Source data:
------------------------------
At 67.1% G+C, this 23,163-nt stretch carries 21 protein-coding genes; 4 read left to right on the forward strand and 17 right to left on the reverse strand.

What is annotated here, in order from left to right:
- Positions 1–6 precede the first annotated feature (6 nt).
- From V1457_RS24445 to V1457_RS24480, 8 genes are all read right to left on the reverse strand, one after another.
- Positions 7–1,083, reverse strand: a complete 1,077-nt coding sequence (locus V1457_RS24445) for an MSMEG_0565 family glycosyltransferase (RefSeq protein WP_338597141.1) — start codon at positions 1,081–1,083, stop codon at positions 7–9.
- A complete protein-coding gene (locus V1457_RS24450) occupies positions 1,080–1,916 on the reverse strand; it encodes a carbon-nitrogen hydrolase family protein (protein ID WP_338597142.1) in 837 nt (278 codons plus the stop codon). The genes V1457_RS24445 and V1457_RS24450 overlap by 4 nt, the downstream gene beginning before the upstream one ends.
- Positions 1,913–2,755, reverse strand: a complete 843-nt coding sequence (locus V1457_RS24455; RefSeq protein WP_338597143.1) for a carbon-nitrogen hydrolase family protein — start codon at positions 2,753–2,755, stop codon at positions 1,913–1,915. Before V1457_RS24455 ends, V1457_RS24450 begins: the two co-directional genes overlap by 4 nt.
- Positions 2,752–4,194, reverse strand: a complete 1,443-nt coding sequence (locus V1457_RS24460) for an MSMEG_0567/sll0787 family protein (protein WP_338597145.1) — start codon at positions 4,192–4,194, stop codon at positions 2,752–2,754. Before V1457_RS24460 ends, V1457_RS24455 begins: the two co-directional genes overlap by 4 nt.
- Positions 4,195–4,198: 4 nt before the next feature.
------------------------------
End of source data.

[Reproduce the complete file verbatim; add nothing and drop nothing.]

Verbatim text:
At 67.1% G+C, this 23,163-nt stretch carries 21 protein-coding genes; 4 read left to right on the forward strand and 17 right to left on the reverse strand.

What is annotated here, in order from left to right:
- Positions 1–6 precede the first annotated feature (6 nt).
- From V1457_RS24445 to V1457_RS24480, 8 genes are all read right to left on the reverse strand, one after another.
- Positions 7–1,083, reverse strand: a complete 1,077-nt coding sequence (locus V1457_RS24445) for an MSMEG_0565 family glycosyltransferase (RefSeq protein WP_338597141.1) — start codon at positions 1,081–1,083, stop codon at positions 7–9.
- A complete protein-coding gene (locus V1457_RS24450) occupies positions 1,080–1,916 on the reverse strand; it encodes a carbon-nitrogen hydrolase family protein (protein ID WP_338597142.1) in 837 nt (278 codons plus the stop codon). The genes V1457_RS24445 and V1457_RS24450 overlap by 4 nt, the downstream gene beginning before the upstream one ends.
- Positions 1,913–2,755, reverse strand: a complete 843-nt coding sequence (locus V1457_RS24455; RefSeq protein WP_338597143.1) for a carbon-nitrogen hydrolase family protein — start codon at positions 2,753–2,755, stop codon at positions 1,913–1,915. Before V1457_RS24455 ends, V1457_RS24450 begins: the two co-directional genes overlap by 4 nt.
- Positions 2,752–4,194, reverse strand: a complete 1,443-nt coding sequence (locus V1457_RS24460) for an MSMEG_0567/sll0787 family protein (protein WP_338597145.1) — start codon at positions 4,192–4,194, stop codon at positions 2,752–2,754. Before V1457_RS24460 ends, V1457_RS24455 begins: the two co-directional genes overlap by 4 nt.
- Positions 4,195–4,198: 4 nt before the next feature.